open_in_new Daucé, E, Proix, T. and Ralaivola, L (2013) Fast online adaptivity with policy gradient: example of the BCI "P300" speller. In Verleysen, M. ed., proc. of the 21th European Symposium on Artificial Neural Networks, computational intelligence and machine learning (ESANN 2013): 197-202, April 24-26, Bruges, Belgium. We tackle the problem of reward-based online learning of multiclass classifiers and show that a policy gradient ascent can solve this problem in the linear case. We apply it to the online adaptation of an EEG-based ``P300''-speller. When applied from scratch, a robust classifier is obtained in few steps. When combined with offline calibration, adaptivity to changes is enhanced.
open_in_new Daucé, E. and Proix, T (2013) P300-speller Adaptivity to Change with a Backspace Key. In proc. of TOBI workshop IV: Practical Brain-Computer Interfaces for End-Users: Progresses and Challenges: 105-106, January 23-25, Sion, Switzerland. We develop a simple algorithm that uses the backspace key to recalibrate a standard P300 speller during use. We show it to be efficient in a series of computer simulations mimicking an electrode breakdown, where the spelling accuracy is shown to recover in about 50 trials.
open_in_new Thomas, E, Clerc, M, Daucé, E, Carpentier, A, Devlaminck, D and Munos, R (2013) Optimizing P300-Speller Sequences by RIP-ping Groups Apart. In proc. of the 6th International IEEE EMBS Conference on Neural Engineering: 1062-1065, November 6-8, San Diego, CA, USA. So far P300-speller design has put very little emphasis on the design of optimized flash patterns, a surprising fact given the importance of the sequence of flashes on the selection outcome. Previous work in this domain has consisted in studying consecutive flashes, to prevent the same letter or its neighbors from flashing consecutively. To this effect, the flashing letters form more random groups than the original row-column sequences for the P300 paradigm, but the groups remain fixed across repetitions. This has several important consequences, among which a lack of discrepancy between the scores of the different letters. The new approach proposed in this paper accumulates evidence for individual elements, and optimizes the sequences by relaxing the constraint that letters should belong to fixed groups across repetitions. The method is inspired by the theory of Restricted Isometry Property matrices in Compressed Sensing, and it can be applied to any display grid size, and for any target flash frequency. This leads to P300 sequences which are shown here to perform significantly better than the state of the art, in simulations and online tests.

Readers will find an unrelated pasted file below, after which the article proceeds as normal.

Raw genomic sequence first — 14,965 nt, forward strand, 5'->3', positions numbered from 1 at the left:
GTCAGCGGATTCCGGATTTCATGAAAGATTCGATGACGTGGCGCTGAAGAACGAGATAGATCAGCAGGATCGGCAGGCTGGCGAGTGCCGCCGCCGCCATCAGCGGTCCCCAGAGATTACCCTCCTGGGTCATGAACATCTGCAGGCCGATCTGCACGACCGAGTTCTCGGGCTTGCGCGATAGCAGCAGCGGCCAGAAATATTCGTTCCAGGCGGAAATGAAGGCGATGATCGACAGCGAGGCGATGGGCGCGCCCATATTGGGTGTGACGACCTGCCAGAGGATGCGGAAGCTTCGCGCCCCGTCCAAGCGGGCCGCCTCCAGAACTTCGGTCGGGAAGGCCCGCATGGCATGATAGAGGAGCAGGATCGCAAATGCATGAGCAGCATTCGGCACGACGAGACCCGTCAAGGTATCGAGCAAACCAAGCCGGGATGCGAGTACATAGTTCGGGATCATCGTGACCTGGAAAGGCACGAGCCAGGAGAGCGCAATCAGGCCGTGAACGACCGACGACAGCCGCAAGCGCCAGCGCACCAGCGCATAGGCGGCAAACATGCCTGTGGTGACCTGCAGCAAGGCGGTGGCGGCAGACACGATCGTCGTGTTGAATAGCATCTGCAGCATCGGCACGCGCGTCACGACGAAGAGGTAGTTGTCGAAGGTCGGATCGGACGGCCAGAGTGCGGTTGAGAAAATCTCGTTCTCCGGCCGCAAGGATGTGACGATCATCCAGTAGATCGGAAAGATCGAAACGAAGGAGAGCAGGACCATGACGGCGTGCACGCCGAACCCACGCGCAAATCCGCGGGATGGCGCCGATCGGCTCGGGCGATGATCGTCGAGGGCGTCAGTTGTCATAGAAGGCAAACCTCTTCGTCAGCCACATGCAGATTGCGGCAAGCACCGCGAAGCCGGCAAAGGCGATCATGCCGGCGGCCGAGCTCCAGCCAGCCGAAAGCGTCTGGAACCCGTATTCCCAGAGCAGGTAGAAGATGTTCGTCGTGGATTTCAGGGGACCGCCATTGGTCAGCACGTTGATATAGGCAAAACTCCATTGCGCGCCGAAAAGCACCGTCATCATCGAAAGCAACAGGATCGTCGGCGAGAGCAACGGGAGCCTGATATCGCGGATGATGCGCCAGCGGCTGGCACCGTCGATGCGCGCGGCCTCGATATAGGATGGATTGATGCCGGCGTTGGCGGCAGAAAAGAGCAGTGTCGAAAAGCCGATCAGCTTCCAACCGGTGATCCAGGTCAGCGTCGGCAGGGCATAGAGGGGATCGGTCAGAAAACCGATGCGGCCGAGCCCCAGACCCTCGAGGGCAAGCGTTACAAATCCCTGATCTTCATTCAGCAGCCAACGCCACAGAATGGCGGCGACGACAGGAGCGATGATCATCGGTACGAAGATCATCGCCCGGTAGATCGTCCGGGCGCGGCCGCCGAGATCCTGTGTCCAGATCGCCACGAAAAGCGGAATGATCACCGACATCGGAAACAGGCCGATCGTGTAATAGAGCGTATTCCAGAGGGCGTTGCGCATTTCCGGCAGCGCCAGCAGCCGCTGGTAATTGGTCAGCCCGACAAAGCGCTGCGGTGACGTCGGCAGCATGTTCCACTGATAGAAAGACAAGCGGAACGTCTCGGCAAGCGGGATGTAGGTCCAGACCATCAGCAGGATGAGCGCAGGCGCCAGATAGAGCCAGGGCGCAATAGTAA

open_in_new Daucé, E. et Ralaivola, L. (2012) Approche adaptative pour les interfaces cerveau-machine. Actes des XIXèmes rencontres de la société francophone de classification, 29-31 octobre, Marseille, France. Nous considérons un algorithme de classification adaptative pour les interfaces cerveau-machine basé sur le principe d’un signal de “récompense” indiquant le caractère valide (ou non) de la réponse courante. Nous testons cette approche sur une base de signaux issus d’une expérience de “P300 speller”, et nous montrons un apprentissage rapide permettant d’envisager une utilisation en conditions réelles.
open_in_new Malhotra, G. and Daucé, E. (2011) How and where does the brain predict the when: a Bayesian approach to modeling temporal expectation. In Fellous J.-P. and Prinz, SA. (eds), proc. of the twentieth annual computational neuroscience meeting: CNS*2011, July 23-28, Stockholm, Sweden, BMC Neurosci. 12(Suppl 1): P53.